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Yeah, I don't do a lot of forking around, I just want a steady front rest, which the rock jr provides. I have it adjusted fairly high and I adjust myself accordingly.

I would have gone with sand bags, but I didn't want to leave them outside and toting sand bags around didn't sound like much fun, even though the rest goes about 100' from my garage to my picnic table/shooting bench.

And Varminterror, even after two lengthy posts, you still didn't cover anything asked in the OP, however, to me anyways, the first reply covered the actual question.

I think all those options you mention are fine pieces of equipment, and for their intended purposes are far superior to the Rock Jr. The Rock Jr does an excellent job of helping steady the front of a rifle, much like a tree branch in the woods, it's just a little more convenient to use when I'm not in the woods. That's all
 

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How did he not answer anything in the first post? There is barely a question from the OP. As to his opinion on the Rock Jr..........I echo his thoughts. That is not much of a rest. The best bang for the buck in rests is likely the Bald Eagle
 

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Sand bags always worked well for me.
 

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can use info on how to correctly use a rifle rest, its a rock jr.
Looks to me like he's asking how to correctly use the Rock Jr.

It doesn't appear that he's asking whether it's any good or if anyone has opinions on other rests, etc. I took it to mean he has one, and just wants to know the proper way to utilize it. They say a picture is worth a thousand words, and the first reply sorta covered that....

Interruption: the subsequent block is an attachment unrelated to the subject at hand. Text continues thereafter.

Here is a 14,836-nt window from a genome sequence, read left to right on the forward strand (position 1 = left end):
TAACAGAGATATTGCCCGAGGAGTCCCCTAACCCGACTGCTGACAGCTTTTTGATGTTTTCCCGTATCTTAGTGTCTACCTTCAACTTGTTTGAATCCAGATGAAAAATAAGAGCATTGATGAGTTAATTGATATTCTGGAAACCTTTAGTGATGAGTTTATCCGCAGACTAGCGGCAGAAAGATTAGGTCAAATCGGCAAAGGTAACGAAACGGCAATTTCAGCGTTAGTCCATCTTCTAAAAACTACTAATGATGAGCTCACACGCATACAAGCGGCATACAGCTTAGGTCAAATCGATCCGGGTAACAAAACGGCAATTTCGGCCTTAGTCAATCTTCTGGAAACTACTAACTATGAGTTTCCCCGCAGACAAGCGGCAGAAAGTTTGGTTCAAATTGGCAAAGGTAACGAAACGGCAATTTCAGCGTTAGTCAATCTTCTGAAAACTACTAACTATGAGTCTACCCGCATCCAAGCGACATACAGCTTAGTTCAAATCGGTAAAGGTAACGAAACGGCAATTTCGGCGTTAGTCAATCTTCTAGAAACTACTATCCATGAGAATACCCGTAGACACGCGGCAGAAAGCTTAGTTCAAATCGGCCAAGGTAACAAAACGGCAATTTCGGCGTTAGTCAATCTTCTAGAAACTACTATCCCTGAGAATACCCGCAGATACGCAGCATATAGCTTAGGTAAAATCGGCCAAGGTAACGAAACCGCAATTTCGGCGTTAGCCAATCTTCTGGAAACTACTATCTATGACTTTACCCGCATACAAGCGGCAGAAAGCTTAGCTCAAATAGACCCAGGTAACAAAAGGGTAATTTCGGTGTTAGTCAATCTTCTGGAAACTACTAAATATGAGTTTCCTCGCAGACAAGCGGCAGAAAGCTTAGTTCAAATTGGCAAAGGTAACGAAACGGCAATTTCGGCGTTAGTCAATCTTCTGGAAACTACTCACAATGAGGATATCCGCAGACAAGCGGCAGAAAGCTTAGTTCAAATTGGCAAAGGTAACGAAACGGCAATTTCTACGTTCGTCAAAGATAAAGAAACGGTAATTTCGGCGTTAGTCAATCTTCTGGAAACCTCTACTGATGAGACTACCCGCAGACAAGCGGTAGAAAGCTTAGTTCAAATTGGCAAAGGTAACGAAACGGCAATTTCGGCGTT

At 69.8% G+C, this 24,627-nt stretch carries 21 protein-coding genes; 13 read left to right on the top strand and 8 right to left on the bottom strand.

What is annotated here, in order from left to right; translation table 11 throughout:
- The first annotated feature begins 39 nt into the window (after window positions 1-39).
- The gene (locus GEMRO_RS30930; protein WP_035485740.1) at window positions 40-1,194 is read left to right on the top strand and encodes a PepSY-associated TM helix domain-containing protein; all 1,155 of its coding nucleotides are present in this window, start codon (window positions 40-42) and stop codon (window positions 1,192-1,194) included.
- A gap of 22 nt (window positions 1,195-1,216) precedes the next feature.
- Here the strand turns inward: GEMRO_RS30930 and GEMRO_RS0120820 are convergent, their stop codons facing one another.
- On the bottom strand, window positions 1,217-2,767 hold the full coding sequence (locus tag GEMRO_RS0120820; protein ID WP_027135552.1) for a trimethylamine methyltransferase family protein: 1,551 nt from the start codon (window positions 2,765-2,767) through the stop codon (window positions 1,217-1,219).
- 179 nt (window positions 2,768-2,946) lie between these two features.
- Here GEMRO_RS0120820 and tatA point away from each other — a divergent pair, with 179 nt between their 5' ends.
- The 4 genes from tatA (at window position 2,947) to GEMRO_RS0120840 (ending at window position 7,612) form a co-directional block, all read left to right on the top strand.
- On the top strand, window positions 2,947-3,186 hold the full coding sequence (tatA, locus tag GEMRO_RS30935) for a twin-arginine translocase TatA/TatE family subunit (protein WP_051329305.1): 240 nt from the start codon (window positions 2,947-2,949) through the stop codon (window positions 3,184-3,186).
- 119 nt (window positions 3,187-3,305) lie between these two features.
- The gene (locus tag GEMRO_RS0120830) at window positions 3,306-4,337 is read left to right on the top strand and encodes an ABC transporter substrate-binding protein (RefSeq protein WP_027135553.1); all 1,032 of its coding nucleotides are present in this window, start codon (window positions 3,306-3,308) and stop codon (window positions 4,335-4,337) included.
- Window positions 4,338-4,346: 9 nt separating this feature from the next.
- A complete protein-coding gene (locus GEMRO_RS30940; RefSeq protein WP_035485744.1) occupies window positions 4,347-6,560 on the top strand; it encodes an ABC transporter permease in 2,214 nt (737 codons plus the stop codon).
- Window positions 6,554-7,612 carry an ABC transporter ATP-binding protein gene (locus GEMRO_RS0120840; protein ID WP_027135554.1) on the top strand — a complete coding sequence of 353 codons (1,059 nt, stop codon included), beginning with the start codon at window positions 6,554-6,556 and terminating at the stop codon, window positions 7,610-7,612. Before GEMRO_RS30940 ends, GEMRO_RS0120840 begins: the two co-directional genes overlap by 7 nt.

If he does in fact own the Rock Jr. then why the need to run it down? The guy is new to rifle shooting, no need to 'snob' him away from the forum by telling him his rest is 'crap' so to speak. Now had he asked what sort of rests would anyone recommend, that opens an entire area of debate. But that's not the question that was posed.
 

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Wow..............ease up dude. He said he was new to rifle shooting..........so he saw a picture of how it works, got an in depth explanation of how to set it up, and yes, a little critique of his choice of rests. It was by no means an attempt to "snob" him away, as you put it. Merely giving him some information, so that if he doesn't get the performance or ease of use that he desires, he might want to look at a "better" rest, because, as pointed out, the Rock Jr is not a very well made unit, as far as rests are concerned.
 

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lol, ease up.... ok
 

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New to rifle shooting can use info on how to correctly use a rifle rest, its a rock jr. Any help would be appreciated.
I prefer using a tree or fence post as a rest to a rock, especially a jr rock. :rolleyes:
 

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And Varminterror, even after two lengthy posts, you still didn't cover anything asked in the OP, however, to me anyways, the first reply covered the actual question.
Reading comprehension is not your strong suit, huh? I gave 8 points, A-H, in my first post on how to use a front rest, and how to shoot from a bench in general. I gave ONE point in my first message that states my opinion/experience on the quality of his choice, then gave item #2 as advice for how to improve his existing equipment, and items A-H as advice on how to use it. So you either didn't read my post before criticizing it, or if you did read it, you didn't understand it.